Departure: Porto, August 22, 11 am Arrival: Nazaré, August 23, 9 pm Nautical miles: 105
*Including overnight stay at Figueira da Foz
Spending quite some time in Porto also meant that progress had to be made in order to maintain our ambitious schedule and we didn’t have option to wait for the perfect forecast. Although the weather wasn’t bad, the wind was light and the hot moist air started to create light fog. As the clock approached midnight on our way to Nazaré we decided to pull the brakes. The vast network of fishing buoys and the depleting visibility called for a stop in Figueira da Foz, and we assumed the next day’s sunshine would magically make the fog disappear. But once again we were totally wrong, and the next morning we could not even see the marina office just a 100 meters away (which kind of worked in our favour as nobody came to charge us and we weren’t to keen to pay for just a few hours).
The fog did lift slightly around 11AM and we assumed it would only get better as we left Figueira for Nazaré, but rather than clearing up the fog only became worse. Without any radar, we relied solely on our AIS and the max 100m of visibility to avoid any obstacles. With more luck than ability, we were able to avoid a few buoys and managed a super scary blind harbour entry. So glad the super helpful harbour master assisted and guided us to a safe spot.
Once in Nazaré, we of course we had to go and see the epic surf spot – however the experience of a big wave surf point when there’s absolutely no waves comes of a bit, well, flat….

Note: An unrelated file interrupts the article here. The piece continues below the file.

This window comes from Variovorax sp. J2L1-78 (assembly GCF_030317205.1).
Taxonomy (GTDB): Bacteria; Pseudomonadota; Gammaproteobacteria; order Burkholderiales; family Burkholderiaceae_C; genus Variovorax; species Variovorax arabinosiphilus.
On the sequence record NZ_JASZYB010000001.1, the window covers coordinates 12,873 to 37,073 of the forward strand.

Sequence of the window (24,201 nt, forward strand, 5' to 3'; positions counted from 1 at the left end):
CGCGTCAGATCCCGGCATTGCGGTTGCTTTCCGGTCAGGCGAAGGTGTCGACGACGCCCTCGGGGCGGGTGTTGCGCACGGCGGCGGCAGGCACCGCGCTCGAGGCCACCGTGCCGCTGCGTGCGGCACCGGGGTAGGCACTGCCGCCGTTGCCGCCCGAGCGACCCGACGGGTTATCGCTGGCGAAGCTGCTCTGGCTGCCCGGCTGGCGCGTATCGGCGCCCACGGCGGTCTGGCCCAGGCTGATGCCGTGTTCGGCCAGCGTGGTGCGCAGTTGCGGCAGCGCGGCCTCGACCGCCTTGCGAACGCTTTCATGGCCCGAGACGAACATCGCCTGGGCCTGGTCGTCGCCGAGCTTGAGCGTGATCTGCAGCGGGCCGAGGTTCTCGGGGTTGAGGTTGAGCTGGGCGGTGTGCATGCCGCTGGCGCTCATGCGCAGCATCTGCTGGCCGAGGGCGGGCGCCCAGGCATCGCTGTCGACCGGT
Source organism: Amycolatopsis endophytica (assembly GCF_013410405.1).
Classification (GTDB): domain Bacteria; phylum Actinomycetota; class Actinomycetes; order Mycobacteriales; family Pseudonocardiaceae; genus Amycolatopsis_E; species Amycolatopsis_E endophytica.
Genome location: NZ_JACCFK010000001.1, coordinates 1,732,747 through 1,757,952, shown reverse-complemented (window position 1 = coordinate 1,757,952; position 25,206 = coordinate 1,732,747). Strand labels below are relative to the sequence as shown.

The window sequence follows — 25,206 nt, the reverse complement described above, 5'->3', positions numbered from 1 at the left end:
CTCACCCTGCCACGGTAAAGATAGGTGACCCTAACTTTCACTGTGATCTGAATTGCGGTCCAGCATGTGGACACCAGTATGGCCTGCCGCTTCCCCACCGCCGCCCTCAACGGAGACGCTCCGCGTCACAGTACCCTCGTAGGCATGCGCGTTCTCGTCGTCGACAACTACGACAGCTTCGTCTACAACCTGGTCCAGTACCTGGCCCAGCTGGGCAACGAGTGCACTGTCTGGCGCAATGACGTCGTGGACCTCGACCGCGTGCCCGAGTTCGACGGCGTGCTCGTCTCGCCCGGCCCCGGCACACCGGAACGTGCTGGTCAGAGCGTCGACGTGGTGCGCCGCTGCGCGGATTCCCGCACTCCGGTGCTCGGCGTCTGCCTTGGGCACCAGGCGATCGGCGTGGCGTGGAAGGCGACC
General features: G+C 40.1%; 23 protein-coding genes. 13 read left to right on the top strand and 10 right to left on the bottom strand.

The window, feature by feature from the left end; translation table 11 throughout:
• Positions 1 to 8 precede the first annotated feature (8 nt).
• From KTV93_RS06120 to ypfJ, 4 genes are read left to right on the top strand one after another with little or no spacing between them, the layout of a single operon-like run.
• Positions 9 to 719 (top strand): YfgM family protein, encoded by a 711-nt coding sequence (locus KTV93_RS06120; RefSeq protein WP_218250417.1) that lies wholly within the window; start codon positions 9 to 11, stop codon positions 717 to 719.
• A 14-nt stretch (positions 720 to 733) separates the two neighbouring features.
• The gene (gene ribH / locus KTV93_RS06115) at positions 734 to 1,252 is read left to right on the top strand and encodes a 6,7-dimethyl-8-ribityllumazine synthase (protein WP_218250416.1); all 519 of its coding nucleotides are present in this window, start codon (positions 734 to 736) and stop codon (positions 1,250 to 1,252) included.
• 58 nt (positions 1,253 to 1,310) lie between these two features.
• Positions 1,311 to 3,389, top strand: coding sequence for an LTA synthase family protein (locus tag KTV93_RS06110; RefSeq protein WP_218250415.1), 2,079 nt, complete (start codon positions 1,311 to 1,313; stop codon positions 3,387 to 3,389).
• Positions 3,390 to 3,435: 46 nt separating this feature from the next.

Departure: Nazaré, August 26 Arrival: Cascais, August 27 Nautical miles: 78
*Including overnight stay at Berlengas
After three days in Nazaré, sightseeing and re-uniting briefly with Tuuletar, the schedule called as we were very keen on catching up with our friends, who happened to be in Lagos on a surf trip. Although the forecast wasn’t great we made slow progress, spending a terribly rolly night in the Berlengas islands, although appearing very beautiful and wild, also overrun by tourist boats making constant waves – add to all that some noisy bats in the night and you get minimal sleep and tense nerves! But we continued with some light fog, 200m of visibility and made our way to Cascais, where we had a lovely calm evening and good night’s sleep anchored just outside the Marina.
Departure: Cascais, August 28, 12 am Arrival: Lagos, August 29, 6 pm Nautical miles: 120
*Including morning nap by Forte de Belixe
After departure all seemed rather nice, a nice breeze was pushing us steadily along, some very light periods of swells and dolphins. However, as darkness descended the wind decreased leaving the seas completely confused, and our speed kept dropping until it was simply set, just terrible. Especially in the middle of the night when the wind completely dropped and it was impossible to sleep, as it was very noisy by the engine and the flapping sails and a struggle to just hold on in the swell. In the morning we passed cape Sagres andstopped at the first possible anchorage by Forte de Belixe for a little nap before sailing the last few hours to Lagos to meet our friends.
The struggles and rush to make it to Lagos were quickly forgotten after meeting our friends, having some dinner and drinks. The next day we took our friends for a little cruise to the local caves, and had such a fun time exploring with our SUP’s and playing in the water. It is those moments that make such a trip worth while and will remain a very special memories.
From Lagos we sailed just a 3 NM to the nearest little lagoon called Barra de Alvor, which also happened to be an excellent kitesurfingspot (albeit too busy with beginners and idiot instructors). But it was a good place to spend a few days, waiting on the orcas to hopefully pass us. We knew that they were on the move passing the same area, so we “hid” in the lagoon hoping we could then avoid crossing paths with them directly.
Departure: Barra de Alvor, september 4, 10 am Arrival: Faro, september 4, 8 pm Nautical miles: 39